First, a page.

In the pursuit of effective treatments for Parkinson's disease (PD), recent breakthroughs have illuminated the potential of novel disease-modifying drugs aiming to alter the trajectory of this complex neurological condition. While the pursuit has long revolved around targeting α-synuclein, a protein implicated in PD progression, the landscape is evolving with the emergence of prasinezumab and lixisenatide. As these two drugs offer fresh avenues in PD management, their nuanced mechanisms and tailored approaches underscore the imperative for personalised treatment strategies in tackling this multifaceted disease, as mitigating motor disability progression in early PD patients marks a significant stride in the quest for effective therapies.



Prasinezumab's Potential in Slowing PD Progression

Prasinezumab, a monoclonal antibody, emerged as a potential therapeutic agent designed to target aggregated forms of α-synuclein. Initial trials, such as the PASADENA study, aimed to assess its impact on early-stage PD patients. However, the primary outcome of the PASADENA study did not demonstrate significant differences between prasinezumab and placebo groups. Despite this, further analysis revealed intriguing findings. Subpopulations within the study, characterised by markers of faster disease progression, exhibited promising responses to prasinezumab. These findings suggested that prasinezumab might slow motor symptom progression in individuals with rapid disease advancement. Notably, the use of MAO-B inhibitors emerged as a potential factor influencing treatment response, although its precise role remains to be fully elucidated.


Unlocking Potential: PASADENA's Secondary Insights

A recent study's outcomes underscored the importance of robust clinical endpoints in evaluating disease-modifying therapies for PD. Motor symptoms, assessed through the MDS-UPDRS Part III scale, emerged as a reliable indicator of disease progression. Interestingly, while motor symptoms progressed more rapidly in certain subpopulations, nonmotor symptoms showed minimal changes over the study period. The potential efficacy of prasinezumab in targeting α-synuclein aggregates aligns with emerging insights into PD pathology. Moreover, its distinct mechanism of action, targeting both aggregated and monomeric forms of α-synuclein, distinguishes it from other experimental therapies like cinpanemab. The varying responses observed in different subpopulations highlight the need for personalised treatment approaches in PD management.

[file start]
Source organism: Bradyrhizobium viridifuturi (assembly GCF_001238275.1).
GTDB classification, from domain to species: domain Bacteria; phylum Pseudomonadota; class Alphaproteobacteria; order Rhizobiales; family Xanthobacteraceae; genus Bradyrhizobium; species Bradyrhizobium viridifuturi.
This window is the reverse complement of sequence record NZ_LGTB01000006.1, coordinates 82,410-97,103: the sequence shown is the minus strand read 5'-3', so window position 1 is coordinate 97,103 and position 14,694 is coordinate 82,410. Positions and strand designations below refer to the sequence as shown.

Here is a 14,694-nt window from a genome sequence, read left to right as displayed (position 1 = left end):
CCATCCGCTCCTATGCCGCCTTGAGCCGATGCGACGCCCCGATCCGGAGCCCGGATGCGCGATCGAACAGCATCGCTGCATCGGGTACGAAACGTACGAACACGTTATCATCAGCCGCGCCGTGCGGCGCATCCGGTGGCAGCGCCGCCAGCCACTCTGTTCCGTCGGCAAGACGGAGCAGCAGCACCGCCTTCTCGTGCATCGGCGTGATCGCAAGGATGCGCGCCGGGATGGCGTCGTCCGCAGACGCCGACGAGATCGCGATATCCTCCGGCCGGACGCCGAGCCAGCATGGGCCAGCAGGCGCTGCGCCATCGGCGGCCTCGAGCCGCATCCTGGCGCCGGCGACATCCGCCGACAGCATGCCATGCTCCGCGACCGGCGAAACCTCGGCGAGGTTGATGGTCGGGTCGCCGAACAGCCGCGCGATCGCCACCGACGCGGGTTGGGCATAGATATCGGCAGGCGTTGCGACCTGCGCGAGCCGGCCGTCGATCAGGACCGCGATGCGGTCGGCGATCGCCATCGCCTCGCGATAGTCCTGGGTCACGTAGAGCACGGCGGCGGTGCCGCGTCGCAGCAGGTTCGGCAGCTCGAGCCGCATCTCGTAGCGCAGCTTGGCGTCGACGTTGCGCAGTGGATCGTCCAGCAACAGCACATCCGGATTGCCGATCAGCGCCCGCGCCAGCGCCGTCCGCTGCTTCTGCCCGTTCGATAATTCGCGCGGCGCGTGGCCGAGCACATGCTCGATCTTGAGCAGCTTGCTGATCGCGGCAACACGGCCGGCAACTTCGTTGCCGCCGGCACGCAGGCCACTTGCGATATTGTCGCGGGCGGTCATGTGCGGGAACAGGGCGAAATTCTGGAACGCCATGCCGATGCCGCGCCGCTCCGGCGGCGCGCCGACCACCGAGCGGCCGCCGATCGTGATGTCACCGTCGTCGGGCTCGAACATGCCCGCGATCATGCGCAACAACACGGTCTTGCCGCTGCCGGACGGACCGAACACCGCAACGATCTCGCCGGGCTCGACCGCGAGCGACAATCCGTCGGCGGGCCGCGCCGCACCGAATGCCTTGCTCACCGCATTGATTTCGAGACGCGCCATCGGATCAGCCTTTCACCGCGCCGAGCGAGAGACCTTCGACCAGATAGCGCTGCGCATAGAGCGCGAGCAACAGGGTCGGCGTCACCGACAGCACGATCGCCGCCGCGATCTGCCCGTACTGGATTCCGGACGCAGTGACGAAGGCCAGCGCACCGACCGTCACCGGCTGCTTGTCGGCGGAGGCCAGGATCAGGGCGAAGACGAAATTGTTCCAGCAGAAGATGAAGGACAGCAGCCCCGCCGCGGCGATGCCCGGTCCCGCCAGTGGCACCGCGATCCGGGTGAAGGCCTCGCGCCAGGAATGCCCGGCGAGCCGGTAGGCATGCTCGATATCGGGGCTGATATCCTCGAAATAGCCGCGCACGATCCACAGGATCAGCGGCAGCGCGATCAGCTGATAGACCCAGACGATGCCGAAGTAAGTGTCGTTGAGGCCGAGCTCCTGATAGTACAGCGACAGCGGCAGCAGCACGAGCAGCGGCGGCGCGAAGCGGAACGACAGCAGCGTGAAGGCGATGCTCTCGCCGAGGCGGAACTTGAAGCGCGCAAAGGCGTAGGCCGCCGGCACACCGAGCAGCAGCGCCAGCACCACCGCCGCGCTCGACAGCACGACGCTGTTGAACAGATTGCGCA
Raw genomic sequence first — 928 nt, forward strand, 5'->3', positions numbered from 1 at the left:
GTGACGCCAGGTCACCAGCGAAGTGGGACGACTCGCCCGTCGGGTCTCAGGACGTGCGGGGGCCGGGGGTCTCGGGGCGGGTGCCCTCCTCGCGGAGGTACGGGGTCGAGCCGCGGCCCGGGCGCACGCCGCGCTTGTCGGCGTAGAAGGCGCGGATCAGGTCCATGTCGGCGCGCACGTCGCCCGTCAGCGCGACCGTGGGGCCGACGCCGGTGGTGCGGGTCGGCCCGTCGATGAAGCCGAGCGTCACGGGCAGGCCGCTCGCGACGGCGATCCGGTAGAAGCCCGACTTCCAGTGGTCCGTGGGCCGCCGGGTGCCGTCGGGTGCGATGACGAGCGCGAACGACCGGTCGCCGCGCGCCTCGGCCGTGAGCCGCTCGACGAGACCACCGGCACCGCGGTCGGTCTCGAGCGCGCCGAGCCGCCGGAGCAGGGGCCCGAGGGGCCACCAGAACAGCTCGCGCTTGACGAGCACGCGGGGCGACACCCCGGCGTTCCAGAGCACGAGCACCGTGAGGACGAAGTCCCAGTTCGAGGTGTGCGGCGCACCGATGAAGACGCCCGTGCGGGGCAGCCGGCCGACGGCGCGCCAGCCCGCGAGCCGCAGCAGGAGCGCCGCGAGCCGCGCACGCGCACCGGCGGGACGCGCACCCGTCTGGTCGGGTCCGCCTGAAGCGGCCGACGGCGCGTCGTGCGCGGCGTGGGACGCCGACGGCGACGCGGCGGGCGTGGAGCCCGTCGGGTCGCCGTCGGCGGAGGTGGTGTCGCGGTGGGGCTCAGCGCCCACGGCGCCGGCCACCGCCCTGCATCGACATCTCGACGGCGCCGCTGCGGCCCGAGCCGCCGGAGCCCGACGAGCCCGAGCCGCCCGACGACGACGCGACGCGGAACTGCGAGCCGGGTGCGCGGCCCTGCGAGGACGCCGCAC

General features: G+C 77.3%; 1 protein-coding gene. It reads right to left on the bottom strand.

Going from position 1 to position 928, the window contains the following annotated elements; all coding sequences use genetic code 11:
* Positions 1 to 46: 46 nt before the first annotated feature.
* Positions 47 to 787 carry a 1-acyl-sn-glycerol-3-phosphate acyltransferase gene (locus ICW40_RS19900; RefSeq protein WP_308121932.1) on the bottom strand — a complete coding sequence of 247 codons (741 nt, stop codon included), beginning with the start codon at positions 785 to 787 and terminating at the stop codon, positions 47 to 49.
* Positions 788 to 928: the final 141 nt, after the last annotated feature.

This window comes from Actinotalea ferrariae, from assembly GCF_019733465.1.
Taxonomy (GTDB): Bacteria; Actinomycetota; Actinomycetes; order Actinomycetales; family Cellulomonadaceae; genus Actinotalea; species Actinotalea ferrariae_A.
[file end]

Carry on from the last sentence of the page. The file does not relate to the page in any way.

The need for a personalised therapeutic approach

Despite promising findings, caution is warranted in interpreting the results of the PASADENA study. The need for longer-term trials to fully assess treatment effects in slower-progressing subpopulations is evident. Ongoing research, such as the PADOVA study, seeks to further elucidate the potential of prasinezumab in slowing disease progression. While the PASADENA study did not meet its primary endpoint, secondary analyses shed light on prasinezumab's potential in specific PD subpopulations. These findings underscore the complexity of PD progression and the importance of tailored therapeutic approaches. Moving forward, continued research efforts are crucial in unlocking effective treatments for this challenging neurological disorder.


Lixisenatide's Therapeutic Trail

On another emerging front, a recent phase 2 clinical trial has revealed promising results regarding the potential of the diabetes drug, lixisenatide, in slowing the progression of Parkinson's disease. Lixisenatide, known for its glucagon-like peptide-1 receptor agonist properties, demonstrated neuroprotective effects in a mouse model of Parkinson’s.


Steps toward impact on motor disability

The double-blind, randomised, placebo-controlled trial involved 156 participants diagnosed with Parkinson's within the past three years. Over 12 months, participants received either daily subcutaneous doses of lixisenatide or a placebo, followed by a 2-month washout period. The primary measure of effectiveness was the change in scores on the Movement Disorder Society–Unified Parkinson’s Disease Rating Scale (MDS-UPDRS) part III, which assesses motor disability.


Promising results despite the presence of side effects

Results showed that at the end of the trial, participants receiving lixisenatide experienced minimal change in motor disability scores, indicating improvement, whereas those on the placebo demonstrated worsening disability. However, gastrointestinal side effects such as nausea (46%) and vomiting (13%) were reported among those receiving lixisenatide. These findings suggest that lixisenatide therapy holds promise in slowing the progression of motor disability in early Parkinson’s disease. Nonetheless, further extensive trials are necessary to ascertain its efficacy and safety in larger populations.


Source: New England Journal of MedicineNature Medicine

Image Credit: iStock



Pagano, G., Taylor, K.I., Anzures Cabrera, J. et al. Prasinezumab slows motor progression in rapidly progressing early-stage Parkinson’s disease. Nat Med (2024).

Wassilios G. Meissner, Philippe Remy, Caroline Giordana et al.; Trial of Lixisenatide in Early Parkinson’s Disease; N Engl J Med 2024;390:1176-1185

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